Monday, 13 April 2015

I get by with a little help from my friends

I have so many wonderful friends and family and I’d like to thank each and every one of you for your offers of assistance.  When I was in Australia recently it felt like my 21st or our wedding all over again.  I remember saying at my wedding that “the only time a group of people this special to me will ever get together again is at my funeral”....but I wasn’t factoring in a brain cancer diagnosis!  



Catching up with 30 of my closest Australian friends
People react in different ways to finding out you have cancer.  Most people are upbeat and want to get the latest update.  Others want to know how they can help, even if they are on the other side of the world.  I’ve had friends send over books, audiobooks, meditation tracks, meditation mats and cushions, videos, vouchers, recipes, cards, baked goods (hello monthly brownie club addressed to Baron Brown), fruit baskets and more, with parcels travelling all the way from the US and Australia.

There are other things that people around the world can do to help and, surprisingly, most of it is desk based.  One of the hardest things I have had to get my head around is cancer itself – what it is, treatments, latest research and how the whole cancer ecosystem works. After 5 months, I’m now a cancer expert. But there’s so much to know and keep on top of – and I could use some help! If you come across news articles on brain tumour treatments please send the link to me, don’t assume that I have seen it or know of it. Or, if you are interested in giving me a hand to research trials that are being run in Europe and the USA on glioblastoma, please let me know! The more brains the better :)

When people ask how they can help, it’s hard to know what to say. I absolutely love getting the presents and letters – they remind me that I have so much to enjoy in life. But most of the things that are the front of our minds are about making sure that we get access to cutting edge treatments that might extend my life expectancy. For instance, I’m taking an anti-viral drug called valgancyclovir which has been shown in clinical studies to extend the lives of those who take it by several years.  I’m also taking 20+ supplements and off-label drugs (drugs being used for a use other that the original one they were designed/approved for) on a daily basis.  This strategy gets referred to as the cocktail approach to treating cancer and it is based on the strategy that was pioneered for the treatment of HIV/AIDS in the 1970s/80s. The third weapon in my arsenal is a trial run by the Care Oncology Clinic here in London who are testing a new approach to treating cancer using four different off-label drugs.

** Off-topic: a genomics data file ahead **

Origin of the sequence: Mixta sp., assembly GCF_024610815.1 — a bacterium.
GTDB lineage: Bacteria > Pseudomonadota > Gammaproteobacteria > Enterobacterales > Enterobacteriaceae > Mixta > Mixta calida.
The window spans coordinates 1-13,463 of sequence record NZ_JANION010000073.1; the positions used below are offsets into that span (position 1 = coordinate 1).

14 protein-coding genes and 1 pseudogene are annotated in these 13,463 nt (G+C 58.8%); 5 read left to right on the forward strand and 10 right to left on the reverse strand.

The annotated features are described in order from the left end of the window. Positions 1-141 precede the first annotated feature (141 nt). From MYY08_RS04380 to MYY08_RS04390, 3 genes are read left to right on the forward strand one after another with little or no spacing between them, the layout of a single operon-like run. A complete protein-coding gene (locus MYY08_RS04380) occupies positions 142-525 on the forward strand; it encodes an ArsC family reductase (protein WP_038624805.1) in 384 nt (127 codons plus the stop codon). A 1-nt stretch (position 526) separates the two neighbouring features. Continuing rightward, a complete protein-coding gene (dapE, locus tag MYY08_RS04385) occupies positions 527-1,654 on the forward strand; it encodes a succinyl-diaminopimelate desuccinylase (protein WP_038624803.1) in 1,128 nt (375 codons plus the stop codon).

The wonderful thing about the NHS here in the UK is that is provides world-class health care for every single person who lives and works here – regardless of their income. If there is to be a downside with this system it is that in some sense you are lulled into a false sense of security. It turns out that even with a terminal diagnosis everybody gets a standard type of care and nothing else is available. It’s up to you to find out ways to prolong your life and to fund it privately. We’re still investing in our future – but it’s in a completely different way to what we had dreamed. 

One of the most amazing acts of generosity has come from all the people who have donated money to a GoFundMe site created by my good friends Stephen Roux and Nik Devidas. I have always had a hard time asking for help so it is moving to see so many friends and family – and strangers! – donating money to help me to buy medications and fund other activities and therapies that might save my life.  Thank you to Stephen and Nik for setting up and promoting the campaign – and a huge thank you to everyone who has donated.  I promise to live for many years to come and do something incredible with my life. 


Nik "the Godfather" Devidas
Stephen "The Rock" Roux

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